- The Crown -Is The Balmoral Test On ‘The Crown’ Real? Consider This The (Unofficial) Royal Stamp Of Approval
Meeting the family is already a tricky business. But when it's the royal family, making a good impression is a different minefield entirely.
Season 4 of The Crown introduces two formative women into the fold, Prime Minister Margaret Thatcher and Lady Diana Spencer. In the second episode, aptly titled "The Balmoral Test," both ladies are invited one after the other to Balmoral Castle in Scotland to holiday with the royals over one summer weekend.
Thatcher, who views blood sports as frivolous, neglected to even bring outdoor shoes, and is aghast when she and her husband Denis are shown separate rooms. She chafes at the rules and customs of the privileged elite. In fact, she leaves early to handle a "crisis," which Princess Margaret and Queen Elizabeth II see right through. She would rather work than relax off the clock. Princess Margaret scoffs, "Life in post-war Britain has been one long, painful, uninterrupted crisis. But no matter how bad things got, no other Prime Ministers left early."
Conversely, Diana shines when Charles invites her up at Camilla Parker Bowles' behest. Raised in a similar fashion to Charles, she only thought to bring outdoor shoes and even spotted a coveted stag when out stalking with Prince Philip one early morning. She is such a success that the family implores Charles to propose and put an end to the "whole Parker Bowles saga."
In essence, one side of the coin passes with flying colors, while the other properly fails and dismisses the test. One strolls through the pearly gates, and the other would be content with staying locked outside the door, key in her own hand.
Well, we at The Dipp decided to conjure a test of our own and decipher the nature of this so-called "Balmoral Test," including who has soared and who has sunken.
Why Does the Royal Family Treasure Balmoral?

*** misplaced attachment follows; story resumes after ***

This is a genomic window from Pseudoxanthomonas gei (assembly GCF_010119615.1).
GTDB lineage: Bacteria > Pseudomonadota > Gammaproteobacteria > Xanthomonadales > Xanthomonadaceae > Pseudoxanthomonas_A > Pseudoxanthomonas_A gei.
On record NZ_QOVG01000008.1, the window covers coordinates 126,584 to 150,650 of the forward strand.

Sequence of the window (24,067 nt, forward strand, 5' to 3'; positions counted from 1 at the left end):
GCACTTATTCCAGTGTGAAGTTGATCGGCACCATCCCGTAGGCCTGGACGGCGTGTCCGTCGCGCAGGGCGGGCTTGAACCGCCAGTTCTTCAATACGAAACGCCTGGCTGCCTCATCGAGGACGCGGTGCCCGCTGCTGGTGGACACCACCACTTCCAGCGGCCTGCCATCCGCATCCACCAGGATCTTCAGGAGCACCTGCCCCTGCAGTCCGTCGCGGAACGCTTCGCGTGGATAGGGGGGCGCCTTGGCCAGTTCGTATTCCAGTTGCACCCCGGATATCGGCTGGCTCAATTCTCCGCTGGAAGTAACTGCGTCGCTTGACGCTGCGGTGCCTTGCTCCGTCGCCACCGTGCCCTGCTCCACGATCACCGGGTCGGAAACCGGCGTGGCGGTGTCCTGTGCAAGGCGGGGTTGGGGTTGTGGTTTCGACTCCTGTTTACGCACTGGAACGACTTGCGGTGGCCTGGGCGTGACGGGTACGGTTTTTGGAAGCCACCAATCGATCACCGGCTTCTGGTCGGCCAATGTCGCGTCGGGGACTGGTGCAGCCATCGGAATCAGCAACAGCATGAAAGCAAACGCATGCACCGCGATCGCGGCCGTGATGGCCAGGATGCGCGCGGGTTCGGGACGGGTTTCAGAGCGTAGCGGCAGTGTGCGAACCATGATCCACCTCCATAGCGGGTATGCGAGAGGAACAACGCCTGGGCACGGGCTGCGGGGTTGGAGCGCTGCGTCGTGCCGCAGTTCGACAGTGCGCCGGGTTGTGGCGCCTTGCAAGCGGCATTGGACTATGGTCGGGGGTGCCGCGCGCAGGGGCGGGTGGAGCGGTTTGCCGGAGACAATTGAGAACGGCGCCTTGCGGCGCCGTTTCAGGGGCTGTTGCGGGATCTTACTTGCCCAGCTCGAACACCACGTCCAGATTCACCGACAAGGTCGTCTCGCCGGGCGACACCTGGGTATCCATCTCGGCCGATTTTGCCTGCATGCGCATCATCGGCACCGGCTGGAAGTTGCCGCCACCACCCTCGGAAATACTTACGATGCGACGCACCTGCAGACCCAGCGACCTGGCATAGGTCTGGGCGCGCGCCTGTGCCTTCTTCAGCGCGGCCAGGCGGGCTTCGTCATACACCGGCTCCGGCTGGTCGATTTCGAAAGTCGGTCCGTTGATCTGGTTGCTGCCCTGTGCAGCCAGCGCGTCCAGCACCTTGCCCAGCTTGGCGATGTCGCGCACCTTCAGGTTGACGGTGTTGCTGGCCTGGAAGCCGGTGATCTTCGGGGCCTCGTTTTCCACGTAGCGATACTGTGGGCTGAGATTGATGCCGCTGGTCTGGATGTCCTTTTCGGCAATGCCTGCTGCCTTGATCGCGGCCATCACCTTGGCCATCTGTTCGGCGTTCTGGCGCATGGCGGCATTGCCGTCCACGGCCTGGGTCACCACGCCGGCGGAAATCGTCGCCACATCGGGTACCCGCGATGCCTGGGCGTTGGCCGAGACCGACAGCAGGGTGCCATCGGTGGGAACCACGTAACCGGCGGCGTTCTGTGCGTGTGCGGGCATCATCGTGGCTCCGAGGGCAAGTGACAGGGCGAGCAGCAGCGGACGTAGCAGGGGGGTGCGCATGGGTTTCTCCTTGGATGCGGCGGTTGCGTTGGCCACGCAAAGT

Balmoral Castle up in Aberdeenshire is considered an idyllic escape for the royal family, and Queen Elizabeth II, in particular. In the BBC Four documentary, Balmoral, the Queen is described as a countrywoman at heart, embracing all the outdoor pursuits the holiday home since Queen Victoria's day has to offer, from hunting to fishing to barbecuing. Victoria's presence is still keenly felt and revered in the 1980s epoch on The Crown, as Princess Margaret balks when Margaret Thatcher unknowingly sits in Queen Victoria's chair to get some work done. No one sits in that chair.
The 50,000 acre estate "replenishes the royal family's identity," the Balmoral documentary's narrator espouses. It's a place where the prittle-prattle of city life drifts away and the most hot topic ideas are what's on the lunch menu. Olivia Colman (Queen Elizabeth II) perhaps enjoyed the weeks shooting in Scotland more than any others, much in line with her character.
According to Netflix, she recalled how "it was so breathtakingly beautiful, so friendly, filming outside by those lochs and on those hills was thrilling. I normally start to fade by 3 p.m., but there I never had that feeling. I loved it. I loved the dogs, and the land rovers! And who knew a silk headscarf actually does keep your ears warm?"
Frequent visits to Balmoral are also an avenue for the royals to bolster Scottish morale and identification with the monarchy. King George VI adored the outdoors of Scotland when he would come to visit, appreciating the predictability and stability of Balmoral. And Queen Elizabeth II's mother, Elizabeth Bowes-Lyon, was no exception, fitting right in as the daughter of the Earl of Strathmore and a Scot herself.
In Balmoral, Professor Richard Finlay, a historian of Strathclyde University, emphasized the importance of King George VI marrying a Scot. Because Scots tended to be very inquisitive about who they defined as Scottish, their union "effectively meant they could claim the heir to the throne was effectively half-Scottish." An insult to the pastimes at Balmoral is an insult to the Crown, essentially, and a special invite to their home away from home should be treated as such.